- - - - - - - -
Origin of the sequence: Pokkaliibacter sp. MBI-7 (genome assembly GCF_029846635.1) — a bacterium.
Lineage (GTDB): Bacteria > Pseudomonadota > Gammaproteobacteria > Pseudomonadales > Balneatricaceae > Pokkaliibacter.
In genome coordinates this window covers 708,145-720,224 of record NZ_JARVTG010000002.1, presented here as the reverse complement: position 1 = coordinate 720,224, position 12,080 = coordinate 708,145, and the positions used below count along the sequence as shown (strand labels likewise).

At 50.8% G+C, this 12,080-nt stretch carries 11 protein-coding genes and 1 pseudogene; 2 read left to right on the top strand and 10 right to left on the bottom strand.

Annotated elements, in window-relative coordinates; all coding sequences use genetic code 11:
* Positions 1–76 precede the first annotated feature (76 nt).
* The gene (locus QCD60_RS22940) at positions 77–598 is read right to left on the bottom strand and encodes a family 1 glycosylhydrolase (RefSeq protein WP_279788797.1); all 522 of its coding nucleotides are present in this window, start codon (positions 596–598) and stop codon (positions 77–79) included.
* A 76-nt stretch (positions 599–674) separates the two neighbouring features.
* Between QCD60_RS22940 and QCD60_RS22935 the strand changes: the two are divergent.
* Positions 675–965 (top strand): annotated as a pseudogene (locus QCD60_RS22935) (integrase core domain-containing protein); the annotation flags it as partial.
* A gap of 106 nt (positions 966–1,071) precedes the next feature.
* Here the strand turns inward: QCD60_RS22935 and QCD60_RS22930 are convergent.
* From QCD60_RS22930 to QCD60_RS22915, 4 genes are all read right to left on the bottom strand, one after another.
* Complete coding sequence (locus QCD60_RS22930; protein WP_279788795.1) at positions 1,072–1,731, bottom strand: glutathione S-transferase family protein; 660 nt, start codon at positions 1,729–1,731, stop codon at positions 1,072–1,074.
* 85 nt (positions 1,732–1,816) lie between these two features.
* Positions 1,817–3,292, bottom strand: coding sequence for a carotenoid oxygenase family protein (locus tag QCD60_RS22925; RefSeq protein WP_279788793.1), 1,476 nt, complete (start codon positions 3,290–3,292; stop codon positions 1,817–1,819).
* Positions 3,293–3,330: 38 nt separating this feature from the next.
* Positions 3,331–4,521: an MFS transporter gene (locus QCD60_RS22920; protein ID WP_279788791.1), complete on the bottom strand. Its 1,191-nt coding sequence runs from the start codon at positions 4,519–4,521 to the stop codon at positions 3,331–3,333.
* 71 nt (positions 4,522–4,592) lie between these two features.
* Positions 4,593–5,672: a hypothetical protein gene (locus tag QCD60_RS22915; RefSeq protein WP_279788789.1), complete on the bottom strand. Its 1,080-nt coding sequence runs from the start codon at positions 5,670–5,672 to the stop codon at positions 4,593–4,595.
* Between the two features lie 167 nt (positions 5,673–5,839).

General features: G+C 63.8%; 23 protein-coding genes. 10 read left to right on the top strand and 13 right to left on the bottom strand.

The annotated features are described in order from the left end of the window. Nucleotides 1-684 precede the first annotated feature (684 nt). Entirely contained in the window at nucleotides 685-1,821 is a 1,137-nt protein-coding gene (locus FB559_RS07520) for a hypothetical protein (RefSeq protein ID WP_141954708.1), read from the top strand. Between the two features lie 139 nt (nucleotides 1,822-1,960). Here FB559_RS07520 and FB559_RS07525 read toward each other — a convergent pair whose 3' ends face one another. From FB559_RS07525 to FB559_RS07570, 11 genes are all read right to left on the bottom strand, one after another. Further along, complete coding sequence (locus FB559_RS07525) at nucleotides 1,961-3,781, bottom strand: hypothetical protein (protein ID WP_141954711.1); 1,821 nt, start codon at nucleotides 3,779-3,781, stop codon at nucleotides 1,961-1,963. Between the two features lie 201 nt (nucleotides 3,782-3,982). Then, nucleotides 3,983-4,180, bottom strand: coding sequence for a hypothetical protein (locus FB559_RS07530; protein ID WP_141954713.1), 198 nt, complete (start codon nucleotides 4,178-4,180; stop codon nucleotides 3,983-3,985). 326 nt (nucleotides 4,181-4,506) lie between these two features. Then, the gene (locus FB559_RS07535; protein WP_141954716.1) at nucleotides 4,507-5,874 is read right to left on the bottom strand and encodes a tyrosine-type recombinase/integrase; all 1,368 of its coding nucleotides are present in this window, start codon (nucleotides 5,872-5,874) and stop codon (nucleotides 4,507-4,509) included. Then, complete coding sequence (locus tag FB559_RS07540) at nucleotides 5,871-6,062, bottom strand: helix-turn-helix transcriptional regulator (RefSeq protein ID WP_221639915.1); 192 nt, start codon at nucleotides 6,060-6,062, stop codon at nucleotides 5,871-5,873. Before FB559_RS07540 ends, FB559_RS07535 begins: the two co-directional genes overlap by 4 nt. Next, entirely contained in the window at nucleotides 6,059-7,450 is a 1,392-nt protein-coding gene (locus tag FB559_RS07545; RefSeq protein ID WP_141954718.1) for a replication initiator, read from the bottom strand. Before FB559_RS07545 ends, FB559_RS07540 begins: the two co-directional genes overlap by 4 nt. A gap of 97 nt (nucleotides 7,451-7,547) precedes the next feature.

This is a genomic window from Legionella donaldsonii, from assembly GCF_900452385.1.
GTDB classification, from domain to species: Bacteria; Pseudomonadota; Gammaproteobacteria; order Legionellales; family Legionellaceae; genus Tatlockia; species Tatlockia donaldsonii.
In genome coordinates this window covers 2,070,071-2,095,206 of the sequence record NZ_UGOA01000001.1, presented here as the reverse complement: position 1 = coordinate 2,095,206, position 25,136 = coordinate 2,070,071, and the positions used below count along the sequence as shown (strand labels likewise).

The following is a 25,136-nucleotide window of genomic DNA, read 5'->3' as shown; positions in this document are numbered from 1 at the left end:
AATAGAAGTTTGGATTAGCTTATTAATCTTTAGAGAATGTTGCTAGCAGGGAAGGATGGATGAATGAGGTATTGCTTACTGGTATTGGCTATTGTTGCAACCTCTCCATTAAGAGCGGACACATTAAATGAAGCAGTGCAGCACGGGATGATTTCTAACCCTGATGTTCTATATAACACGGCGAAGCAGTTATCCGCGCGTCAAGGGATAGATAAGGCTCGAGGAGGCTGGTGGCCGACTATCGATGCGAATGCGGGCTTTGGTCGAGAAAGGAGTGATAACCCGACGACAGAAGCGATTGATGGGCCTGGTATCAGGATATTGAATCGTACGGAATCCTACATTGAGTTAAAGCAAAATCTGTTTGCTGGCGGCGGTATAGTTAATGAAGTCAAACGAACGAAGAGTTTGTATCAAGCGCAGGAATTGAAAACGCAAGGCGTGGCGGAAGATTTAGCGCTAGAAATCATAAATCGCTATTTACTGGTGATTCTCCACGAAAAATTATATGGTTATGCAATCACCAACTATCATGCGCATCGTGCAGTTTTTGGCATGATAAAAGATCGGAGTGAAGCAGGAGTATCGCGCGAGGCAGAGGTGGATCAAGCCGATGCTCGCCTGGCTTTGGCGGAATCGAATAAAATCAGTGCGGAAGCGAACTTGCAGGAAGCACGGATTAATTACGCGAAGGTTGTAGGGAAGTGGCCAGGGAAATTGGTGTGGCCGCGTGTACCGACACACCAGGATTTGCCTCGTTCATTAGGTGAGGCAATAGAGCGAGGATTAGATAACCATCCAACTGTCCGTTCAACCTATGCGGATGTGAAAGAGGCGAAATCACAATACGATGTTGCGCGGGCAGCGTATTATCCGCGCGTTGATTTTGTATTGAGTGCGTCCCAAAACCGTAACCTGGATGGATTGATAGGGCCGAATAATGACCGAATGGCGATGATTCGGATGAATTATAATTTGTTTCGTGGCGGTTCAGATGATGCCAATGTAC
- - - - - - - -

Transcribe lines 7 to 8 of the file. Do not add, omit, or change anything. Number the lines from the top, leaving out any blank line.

* The gene (locus QCD60_RS22940) at positions 77–598 is read right to left on the bottom strand and encodes a family 1 glycosylhydrolase (RefSeq protein WP_279788797.1); all 522 of its coding nucleotides are present in this window, start codon (positions 596–598) and stop codon (positions 77–79) included.
* A 76-nt stretch (positions 599–674) separates the two neighbouring features.